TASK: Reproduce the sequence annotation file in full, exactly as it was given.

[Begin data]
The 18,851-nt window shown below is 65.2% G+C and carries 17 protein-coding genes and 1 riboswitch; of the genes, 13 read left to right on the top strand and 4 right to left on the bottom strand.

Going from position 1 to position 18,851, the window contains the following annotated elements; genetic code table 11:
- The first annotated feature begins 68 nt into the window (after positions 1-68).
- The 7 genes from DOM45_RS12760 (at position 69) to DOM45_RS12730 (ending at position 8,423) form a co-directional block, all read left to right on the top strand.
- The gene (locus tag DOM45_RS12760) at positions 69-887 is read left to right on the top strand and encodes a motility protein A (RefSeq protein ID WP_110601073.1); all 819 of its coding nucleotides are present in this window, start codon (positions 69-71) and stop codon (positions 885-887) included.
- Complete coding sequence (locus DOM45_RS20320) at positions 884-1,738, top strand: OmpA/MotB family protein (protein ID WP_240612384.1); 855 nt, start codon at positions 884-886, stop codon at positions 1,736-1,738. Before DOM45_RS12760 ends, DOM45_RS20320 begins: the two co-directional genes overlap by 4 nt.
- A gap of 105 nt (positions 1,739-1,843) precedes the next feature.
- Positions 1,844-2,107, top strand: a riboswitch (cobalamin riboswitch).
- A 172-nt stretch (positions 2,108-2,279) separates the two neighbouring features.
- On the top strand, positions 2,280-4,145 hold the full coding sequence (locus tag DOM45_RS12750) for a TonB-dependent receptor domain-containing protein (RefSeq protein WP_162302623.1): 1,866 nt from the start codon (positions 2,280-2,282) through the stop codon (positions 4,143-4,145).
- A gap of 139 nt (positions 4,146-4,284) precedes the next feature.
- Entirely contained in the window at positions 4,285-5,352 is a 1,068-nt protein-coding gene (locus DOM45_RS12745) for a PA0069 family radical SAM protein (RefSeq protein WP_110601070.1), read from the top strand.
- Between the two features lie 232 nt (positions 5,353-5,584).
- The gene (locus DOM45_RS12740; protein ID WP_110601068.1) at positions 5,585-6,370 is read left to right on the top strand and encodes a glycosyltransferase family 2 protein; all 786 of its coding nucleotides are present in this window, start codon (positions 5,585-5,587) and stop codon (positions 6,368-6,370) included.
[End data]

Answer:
The 18,851-nt window shown below is 65.2% G+C and carries 17 protein-coding genes and 1 riboswitch; of the genes, 13 read left to right on the top strand and 4 right to left on the bottom strand.

Going from position 1 to position 18,851, the window contains the following annotated elements; genetic code table 11:
- The first annotated feature begins 68 nt into the window (after positions 1-68).
- The 7 genes from DOM45_RS12760 (at position 69) to DOM45_RS12730 (ending at position 8,423) form a co-directional block, all read left to right on the top strand.
- The gene (locus tag DOM45_RS12760) at positions 69-887 is read left to right on the top strand and encodes a motility protein A (RefSeq protein ID WP_110601073.1); all 819 of its coding nucleotides are present in this window, start codon (positions 69-71) and stop codon (positions 885-887) included.
- Complete coding sequence (locus DOM45_RS20320) at positions 884-1,738, top strand: OmpA/MotB family protein (protein ID WP_240612384.1); 855 nt, start codon at positions 884-886, stop codon at positions 1,736-1,738. Before DOM45_RS12760 ends, DOM45_RS20320 begins: the two co-directional genes overlap by 4 nt.
- A gap of 105 nt (positions 1,739-1,843) precedes the next feature.
- Positions 1,844-2,107, top strand: a riboswitch (cobalamin riboswitch).
- A 172-nt stretch (positions 2,108-2,279) separates the two neighbouring features.
- On the top strand, positions 2,280-4,145 hold the full coding sequence (locus tag DOM45_RS12750) for a TonB-dependent receptor domain-containing protein (RefSeq protein WP_162302623.1): 1,866 nt from the start codon (positions 2,280-2,282) through the stop codon (positions 4,143-4,145).
- A gap of 139 nt (positions 4,146-4,284) precedes the next feature.
- Entirely contained in the window at positions 4,285-5,352 is a 1,068-nt protein-coding gene (locus DOM45_RS12745) for a PA0069 family radical SAM protein (RefSeq protein WP_110601070.1), read from the top strand.
- Between the two features lie 232 nt (positions 5,353-5,584).
- The gene (locus DOM45_RS12740; protein ID WP_110601068.1) at positions 5,585-6,370 is read left to right on the top strand and encodes a glycosyltransferase family 2 protein; all 786 of its coding nucleotides are present in this window, start codon (positions 5,585-5,587) and stop codon (positions 6,368-6,370) included.